Several commenters objected to the lack of definition for a number of terms such as “affiliate,” “restricted activities,” and “to the extent practicable.” As explained below, the Department's commitment to a case-by-case approach in this area will allow flexibility based on the circumstances presented. Some organizations may be better able to separate themselves from an affiliate “in the circumstances.” Conditions in some countries may make it difficult for organizations to meet certain factors relevant to determining whether sufficient separation exists. Therefore, any attempt to strictly prescribe the degree of separation would undermine the purpose of the regulation.
Similarly, the Department does not define the term “affiliated organizations.” In common usage, “affiliate” means “to bring into close connection as a member or branch.” Merriam-Webster's Collegiate Dictionary at 21 (11th ed. 2007). Legal affiliation is only one aspect of this relationship. The use of separate personnel, accounting, Start Printed Page 18762timekeeping, space and identifying signage are also factors, among others. In determining whether there is sufficient separation, the Department will not base its decision solely on whether an entity is a legally separate “affiliate,” but instead will consider the likelihood that the degree of separation between a recipient of Leadership Act HIV/AIDS funds and other connected organizations that are not required to have a policy opposing prostitution and sex trafficking will not undermine or confuse the Government's position in opposition to prostitution and sex trafficking.
As noted by multiple comments, the proposed rule did not define “restricted activities.” Several comments expressed concerns that organizations that work with the victims of prostitution and sex trafficking would stop providing services that could prevent HIV/AIDS because of their fear that the Government would determine the activities were “restricted activities,” and revoke Federal funding. Several comments also sought approval of particular hypotheticals. The Department does not believe it should provide opinions on hypothetical scenarios because information may be incomplete. While the Department does not define restricted activities in the rule, working with other agencies implementing the Leadership Act, the U.S. Government intends to provide broad information on types of activities that illustrate what would be covered.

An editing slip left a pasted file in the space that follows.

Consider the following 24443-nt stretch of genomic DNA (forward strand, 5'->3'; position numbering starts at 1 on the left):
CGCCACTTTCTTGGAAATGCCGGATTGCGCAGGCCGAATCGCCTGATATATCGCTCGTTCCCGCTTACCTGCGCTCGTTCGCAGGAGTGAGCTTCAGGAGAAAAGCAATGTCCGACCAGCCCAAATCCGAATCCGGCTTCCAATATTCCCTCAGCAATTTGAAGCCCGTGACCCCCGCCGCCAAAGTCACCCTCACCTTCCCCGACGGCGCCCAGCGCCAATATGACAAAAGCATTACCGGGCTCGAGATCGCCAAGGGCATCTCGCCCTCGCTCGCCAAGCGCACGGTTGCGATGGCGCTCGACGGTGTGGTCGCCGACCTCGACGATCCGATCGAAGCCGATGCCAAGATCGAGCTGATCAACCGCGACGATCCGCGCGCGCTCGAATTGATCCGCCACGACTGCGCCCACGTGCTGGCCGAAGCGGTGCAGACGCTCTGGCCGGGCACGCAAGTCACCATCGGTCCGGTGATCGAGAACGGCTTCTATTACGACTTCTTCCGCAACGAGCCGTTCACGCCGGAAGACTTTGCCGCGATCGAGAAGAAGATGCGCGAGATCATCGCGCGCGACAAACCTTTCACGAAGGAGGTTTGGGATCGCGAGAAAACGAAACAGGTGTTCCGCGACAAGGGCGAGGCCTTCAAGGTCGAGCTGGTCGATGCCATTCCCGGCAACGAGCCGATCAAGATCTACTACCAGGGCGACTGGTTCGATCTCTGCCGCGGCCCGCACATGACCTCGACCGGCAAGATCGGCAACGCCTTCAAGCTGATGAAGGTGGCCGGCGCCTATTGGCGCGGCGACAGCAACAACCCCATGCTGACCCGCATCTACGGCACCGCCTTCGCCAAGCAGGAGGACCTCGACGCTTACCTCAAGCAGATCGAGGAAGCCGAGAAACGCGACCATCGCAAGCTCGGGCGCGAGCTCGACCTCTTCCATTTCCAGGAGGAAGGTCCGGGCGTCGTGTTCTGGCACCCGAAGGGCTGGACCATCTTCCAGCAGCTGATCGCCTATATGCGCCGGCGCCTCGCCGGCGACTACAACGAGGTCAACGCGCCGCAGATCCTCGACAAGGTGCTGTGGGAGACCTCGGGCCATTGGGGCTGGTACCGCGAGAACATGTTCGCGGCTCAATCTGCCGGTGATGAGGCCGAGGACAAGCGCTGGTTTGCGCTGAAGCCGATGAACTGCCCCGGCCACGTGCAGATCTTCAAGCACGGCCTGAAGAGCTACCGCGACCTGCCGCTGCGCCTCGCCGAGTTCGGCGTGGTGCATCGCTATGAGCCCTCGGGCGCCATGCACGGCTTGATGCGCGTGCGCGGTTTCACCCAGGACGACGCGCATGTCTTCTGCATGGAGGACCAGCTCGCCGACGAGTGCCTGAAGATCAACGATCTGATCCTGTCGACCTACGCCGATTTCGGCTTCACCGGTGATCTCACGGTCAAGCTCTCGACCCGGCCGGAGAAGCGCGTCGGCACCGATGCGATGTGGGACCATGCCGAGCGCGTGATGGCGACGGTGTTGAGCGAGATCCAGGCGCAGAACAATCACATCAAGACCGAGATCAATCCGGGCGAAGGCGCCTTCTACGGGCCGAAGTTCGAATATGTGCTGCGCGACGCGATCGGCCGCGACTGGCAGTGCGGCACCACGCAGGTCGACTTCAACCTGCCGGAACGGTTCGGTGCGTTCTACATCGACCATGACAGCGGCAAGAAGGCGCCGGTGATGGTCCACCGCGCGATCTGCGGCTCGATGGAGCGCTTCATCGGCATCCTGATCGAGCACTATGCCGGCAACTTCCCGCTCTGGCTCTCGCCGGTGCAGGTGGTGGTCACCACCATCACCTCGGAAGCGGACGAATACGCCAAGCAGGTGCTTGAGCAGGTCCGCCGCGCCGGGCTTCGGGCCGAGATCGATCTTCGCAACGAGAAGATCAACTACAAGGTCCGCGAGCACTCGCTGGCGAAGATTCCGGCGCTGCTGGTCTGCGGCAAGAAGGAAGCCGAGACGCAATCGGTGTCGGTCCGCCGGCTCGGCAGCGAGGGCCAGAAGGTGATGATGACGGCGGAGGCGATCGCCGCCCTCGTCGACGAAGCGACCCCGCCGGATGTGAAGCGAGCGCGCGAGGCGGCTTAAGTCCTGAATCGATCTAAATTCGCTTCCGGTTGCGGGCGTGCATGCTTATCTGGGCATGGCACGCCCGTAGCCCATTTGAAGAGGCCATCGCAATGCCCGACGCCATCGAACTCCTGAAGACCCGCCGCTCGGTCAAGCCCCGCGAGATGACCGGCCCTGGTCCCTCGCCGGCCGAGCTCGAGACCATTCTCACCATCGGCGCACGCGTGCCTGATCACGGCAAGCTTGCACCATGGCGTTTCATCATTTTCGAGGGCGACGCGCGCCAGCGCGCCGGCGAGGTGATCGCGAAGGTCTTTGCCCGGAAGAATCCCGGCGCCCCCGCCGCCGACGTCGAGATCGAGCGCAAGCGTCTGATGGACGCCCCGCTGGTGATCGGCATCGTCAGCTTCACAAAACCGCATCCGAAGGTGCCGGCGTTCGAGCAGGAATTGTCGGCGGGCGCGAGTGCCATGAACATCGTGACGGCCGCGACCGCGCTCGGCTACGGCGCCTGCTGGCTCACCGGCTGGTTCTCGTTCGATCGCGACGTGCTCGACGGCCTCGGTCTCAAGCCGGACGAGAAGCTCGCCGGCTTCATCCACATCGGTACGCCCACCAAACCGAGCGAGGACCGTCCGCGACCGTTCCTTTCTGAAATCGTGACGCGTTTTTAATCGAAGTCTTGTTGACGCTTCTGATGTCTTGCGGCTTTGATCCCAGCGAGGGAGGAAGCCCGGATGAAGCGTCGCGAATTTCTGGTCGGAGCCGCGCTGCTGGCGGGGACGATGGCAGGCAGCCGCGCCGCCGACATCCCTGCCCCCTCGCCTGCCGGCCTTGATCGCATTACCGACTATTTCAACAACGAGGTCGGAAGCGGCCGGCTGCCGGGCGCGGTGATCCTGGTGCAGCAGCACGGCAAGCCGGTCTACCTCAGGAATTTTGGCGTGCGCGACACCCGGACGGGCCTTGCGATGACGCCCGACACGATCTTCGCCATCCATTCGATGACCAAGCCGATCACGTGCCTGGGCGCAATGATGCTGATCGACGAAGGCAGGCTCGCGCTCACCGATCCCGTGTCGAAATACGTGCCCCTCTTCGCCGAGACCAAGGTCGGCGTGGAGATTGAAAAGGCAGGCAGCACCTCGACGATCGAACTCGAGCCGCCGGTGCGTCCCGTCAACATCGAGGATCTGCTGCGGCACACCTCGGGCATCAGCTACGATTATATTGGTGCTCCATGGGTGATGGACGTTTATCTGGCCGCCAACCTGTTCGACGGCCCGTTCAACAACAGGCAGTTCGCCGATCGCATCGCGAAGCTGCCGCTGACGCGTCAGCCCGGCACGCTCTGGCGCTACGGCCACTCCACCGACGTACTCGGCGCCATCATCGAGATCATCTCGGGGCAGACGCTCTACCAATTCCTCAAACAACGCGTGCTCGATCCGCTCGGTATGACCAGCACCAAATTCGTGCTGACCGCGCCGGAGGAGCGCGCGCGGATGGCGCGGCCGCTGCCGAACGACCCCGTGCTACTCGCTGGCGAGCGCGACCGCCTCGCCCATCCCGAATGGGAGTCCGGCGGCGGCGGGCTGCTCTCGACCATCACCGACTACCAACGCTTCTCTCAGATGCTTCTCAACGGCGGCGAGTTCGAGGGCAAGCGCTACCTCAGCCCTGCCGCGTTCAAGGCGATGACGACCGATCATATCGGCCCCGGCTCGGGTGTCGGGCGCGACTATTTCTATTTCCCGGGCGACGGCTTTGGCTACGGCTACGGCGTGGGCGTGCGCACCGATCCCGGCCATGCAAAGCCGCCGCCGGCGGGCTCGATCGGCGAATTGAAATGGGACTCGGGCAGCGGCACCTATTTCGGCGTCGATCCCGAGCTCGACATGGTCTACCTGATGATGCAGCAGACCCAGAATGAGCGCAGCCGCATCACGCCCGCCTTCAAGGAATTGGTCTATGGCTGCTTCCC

Section 89.3 Organizational Integrity of the Recipients
This section sets forth the separation requirements for funding recipients who wish to affiliate with organizations that do not have a policy opposing prostitution and sex trafficking. Specifically, the final rule no longer requires that an affiliate be a legally separate entity. As stated in the November 23, 2009, NPRM, separate legal incorporation in each of the host countries where a recipient might work could prove complicated. Additionally, the inherent difficulty of the Department analyzing multiple foreign legal requirements makes this factor unworkable as a determinative criterion.
The rule also allows greater flexibility for funding recipients to demonstrate organizational separation from entities which do not have a policy opposing sex trafficking and prostitution. As noted in the NPRM, these changes include changing separate personnel requirements to allocation of personnel requirements, and the deletion of separate management and governance requirements.
Many commenters believe that the proposed rule, even with modification, unlawfully compels speech in violation of the First Amendment, and therefore cannot be enforced against domestic entities. The Department disagrees. As explained above, the DC Circuit Court of Appeals upheld the Leadership Act against constitutional claims even prior to the promulgation of implementing regulations. The court in that case specifically relied on the fact that entities were free to set up affiliates which “would qualify for government funds as long as the two organizations' activities were kept sufficiently separate.” DKT Int'l v. USAID, 477 F.3d at 763. Likewise, the Supreme Court and the Second Circuit Court of Appeals have upheld more burdensome regulations where funding recipients had “adequate alternative channels for protected expression.” Brooklyn Legal Servs. Corp. v. Legal Serv's Corp., 462 F.3d 219, 231 (2d Cir. 2006); Rust v. Sullivan, 500 U.S. 173 (1991).
The goal in implementing the revised rule on the prostitution policy provision is to ensure that the Government's position opposing prostitution and sex trafficking is not undermined while allowing Leadership Act funding recipients greater flexibility in finding alternative channels for protected expression in diverse areas for diverse populations. Given the numerous factual situations that may arise, the Department has deliberately adopted a case-by-case approach in this area, recognizing that circumstances in some countries may make it difficult for organizations to satisfy some of the factors demonstrating objective integrity and independence. The Department also plans to work with recipients to address individual questions regarding the separation criteria, and to help remedy violations before taking enforcement action. We believe these steps will ensure recipients have adequate channels for engaging in protected speech while still adhering to the requirement of the Leadership Act that recipient organizations be opposed to the practices of prostitution and sex trafficking because of the psychological and physical risks they pose for women, men and children.